Saturday, March 18, 2017

Internal Reefing and Friction

Single line reefing can be a delight, until the friction become so great nothing will move. I was pretty fed up with mine, when I first go the the boat, until I realized the PO had left me a tangle. A simple problem, and easy to fix, but often overlooked because it is out of sight.

The problems is that there are blocks inside, and when these get twisted, they lock up. The twist is introduced by a group of turning blocks near the mast (different from this illustration), that guide the line back to the cockpit or to a winch. Every time the reef is used, their corkscrew arrangement walks a small amount of twist into the boom.

The cure? Look in the boom-end to confirm that this is the problem. If yes, go the mast-end and untwist the line by hand in the required direction, until the lines are straight and the blocks are vertical. This may take 5 or 6 turns. Chase these twists through all the way back to the cockpit, so that they are not simply stuck between blocks near the boom. Do NOT release the line from the end of the boom and try to fix the twist from there. Although that end is also twisted, that is only a symptom of the twist at the other end. There is no way for twist to sneak in from the boom end, and if you try to fix it from there, you will simply create opposing twists. The problem originates at the boom end and must be fixed there.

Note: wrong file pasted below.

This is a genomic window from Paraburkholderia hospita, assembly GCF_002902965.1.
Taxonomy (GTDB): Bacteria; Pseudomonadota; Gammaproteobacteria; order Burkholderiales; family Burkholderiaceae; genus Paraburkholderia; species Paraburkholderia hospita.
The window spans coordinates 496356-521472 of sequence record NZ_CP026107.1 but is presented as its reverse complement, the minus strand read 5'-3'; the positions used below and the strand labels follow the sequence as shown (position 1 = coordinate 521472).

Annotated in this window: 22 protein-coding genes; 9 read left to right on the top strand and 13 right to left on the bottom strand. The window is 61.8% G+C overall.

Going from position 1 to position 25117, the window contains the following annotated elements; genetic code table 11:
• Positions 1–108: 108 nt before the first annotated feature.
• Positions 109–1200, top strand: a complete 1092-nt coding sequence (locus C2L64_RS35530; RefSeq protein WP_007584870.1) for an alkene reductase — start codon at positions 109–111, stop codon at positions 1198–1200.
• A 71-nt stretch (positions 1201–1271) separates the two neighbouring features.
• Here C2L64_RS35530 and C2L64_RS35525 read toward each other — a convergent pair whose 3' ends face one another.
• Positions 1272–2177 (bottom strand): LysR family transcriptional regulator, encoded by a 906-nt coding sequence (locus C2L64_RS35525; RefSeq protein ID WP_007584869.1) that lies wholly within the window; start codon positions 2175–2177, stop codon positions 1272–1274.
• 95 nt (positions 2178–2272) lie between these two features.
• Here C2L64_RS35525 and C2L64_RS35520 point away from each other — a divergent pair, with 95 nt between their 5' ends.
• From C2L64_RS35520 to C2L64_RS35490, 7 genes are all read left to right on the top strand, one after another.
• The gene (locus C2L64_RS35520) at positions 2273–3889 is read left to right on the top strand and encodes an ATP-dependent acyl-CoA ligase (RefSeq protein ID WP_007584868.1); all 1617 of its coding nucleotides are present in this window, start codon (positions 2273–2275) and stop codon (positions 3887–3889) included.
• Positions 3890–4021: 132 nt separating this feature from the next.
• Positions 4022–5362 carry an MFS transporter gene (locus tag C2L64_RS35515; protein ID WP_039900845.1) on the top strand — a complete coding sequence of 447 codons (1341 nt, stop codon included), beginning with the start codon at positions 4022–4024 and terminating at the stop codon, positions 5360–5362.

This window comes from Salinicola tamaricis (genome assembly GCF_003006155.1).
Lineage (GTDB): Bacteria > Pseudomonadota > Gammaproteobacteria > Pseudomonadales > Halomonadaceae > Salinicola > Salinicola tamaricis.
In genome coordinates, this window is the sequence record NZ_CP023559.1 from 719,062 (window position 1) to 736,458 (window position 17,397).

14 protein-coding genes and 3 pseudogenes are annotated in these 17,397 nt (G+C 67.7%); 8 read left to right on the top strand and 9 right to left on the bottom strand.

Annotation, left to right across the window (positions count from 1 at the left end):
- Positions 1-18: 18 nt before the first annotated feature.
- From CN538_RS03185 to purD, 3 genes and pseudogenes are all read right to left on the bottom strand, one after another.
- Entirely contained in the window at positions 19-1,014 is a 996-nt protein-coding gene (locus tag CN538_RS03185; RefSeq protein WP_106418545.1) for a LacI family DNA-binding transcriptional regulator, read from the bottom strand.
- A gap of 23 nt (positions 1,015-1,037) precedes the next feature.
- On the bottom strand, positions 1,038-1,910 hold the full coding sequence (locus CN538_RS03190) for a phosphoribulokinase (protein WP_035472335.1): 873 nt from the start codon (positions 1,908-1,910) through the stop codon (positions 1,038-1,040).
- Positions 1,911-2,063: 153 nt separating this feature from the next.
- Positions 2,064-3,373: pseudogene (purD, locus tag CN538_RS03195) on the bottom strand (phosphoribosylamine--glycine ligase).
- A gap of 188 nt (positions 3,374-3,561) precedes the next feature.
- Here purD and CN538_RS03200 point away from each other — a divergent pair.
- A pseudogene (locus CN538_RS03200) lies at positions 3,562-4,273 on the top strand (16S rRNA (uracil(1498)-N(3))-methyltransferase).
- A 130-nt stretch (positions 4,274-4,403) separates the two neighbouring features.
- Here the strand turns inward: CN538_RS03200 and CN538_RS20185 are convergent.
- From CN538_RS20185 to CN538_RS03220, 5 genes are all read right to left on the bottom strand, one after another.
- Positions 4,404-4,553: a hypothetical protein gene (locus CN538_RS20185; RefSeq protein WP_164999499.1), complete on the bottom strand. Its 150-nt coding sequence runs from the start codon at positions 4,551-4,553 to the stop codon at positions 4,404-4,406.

On my boat this must be done about every 50 times I reef. Not very often at all. But if you've waited years, or if the boat is new to you, look inside the boom.

[This image is from the PDQ 32 Owner's Manual, free in MS word if you request it via the contact form near the bottom of the right column.]

1 comment:

  1. Good stuff, Drew. Same problem with my reefing. I've just stopped using the internal blocks to reef. I use the internal lines, but they are static, and I pull down the sail from both ends. Only takes a minute . . .